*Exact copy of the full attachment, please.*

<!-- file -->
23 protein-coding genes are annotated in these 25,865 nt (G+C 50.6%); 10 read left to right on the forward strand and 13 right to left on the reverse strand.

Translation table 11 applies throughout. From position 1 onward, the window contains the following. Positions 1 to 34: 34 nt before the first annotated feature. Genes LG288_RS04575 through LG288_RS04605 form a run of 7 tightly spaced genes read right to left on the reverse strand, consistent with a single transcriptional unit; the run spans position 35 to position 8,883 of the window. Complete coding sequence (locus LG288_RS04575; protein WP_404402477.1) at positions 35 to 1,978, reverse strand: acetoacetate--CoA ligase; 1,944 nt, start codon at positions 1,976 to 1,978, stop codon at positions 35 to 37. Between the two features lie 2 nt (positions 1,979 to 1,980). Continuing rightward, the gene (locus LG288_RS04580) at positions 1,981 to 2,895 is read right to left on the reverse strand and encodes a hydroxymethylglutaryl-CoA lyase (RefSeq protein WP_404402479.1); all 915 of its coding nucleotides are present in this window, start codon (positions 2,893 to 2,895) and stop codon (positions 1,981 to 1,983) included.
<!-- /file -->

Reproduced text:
23 protein-coding genes are annotated in these 25,865 nt (G+C 50.6%); 10 read left to right on the forward strand and 13 right to left on the reverse strand.

Translation table 11 applies throughout. From position 1 onward, the window contains the following. Positions 1 to 34: 34 nt before the first annotated feature. Genes LG288_RS04575 through LG288_RS04605 form a run of 7 tightly spaced genes read right to left on the reverse strand, consistent with a single transcriptional unit; the run spans position 35 to position 8,883 of the window. Complete coding sequence (locus LG288_RS04575; protein WP_404402477.1) at positions 35 to 1,978, reverse strand: acetoacetate--CoA ligase; 1,944 nt, start codon at positions 1,976 to 1,978, stop codon at positions 35 to 37. Between the two features lie 2 nt (positions 1,979 to 1,980). Continuing rightward, the gene (locus LG288_RS04580) at positions 1,981 to 2,895 is read right to left on the reverse strand and encodes a hydroxymethylglutaryl-CoA lyase (RefSeq protein WP_404402479.1); all 915 of its coding nucleotides are present in this window, start codon (positions 2,893 to 2,895) and stop codon (positions 1,981 to 1,983) included.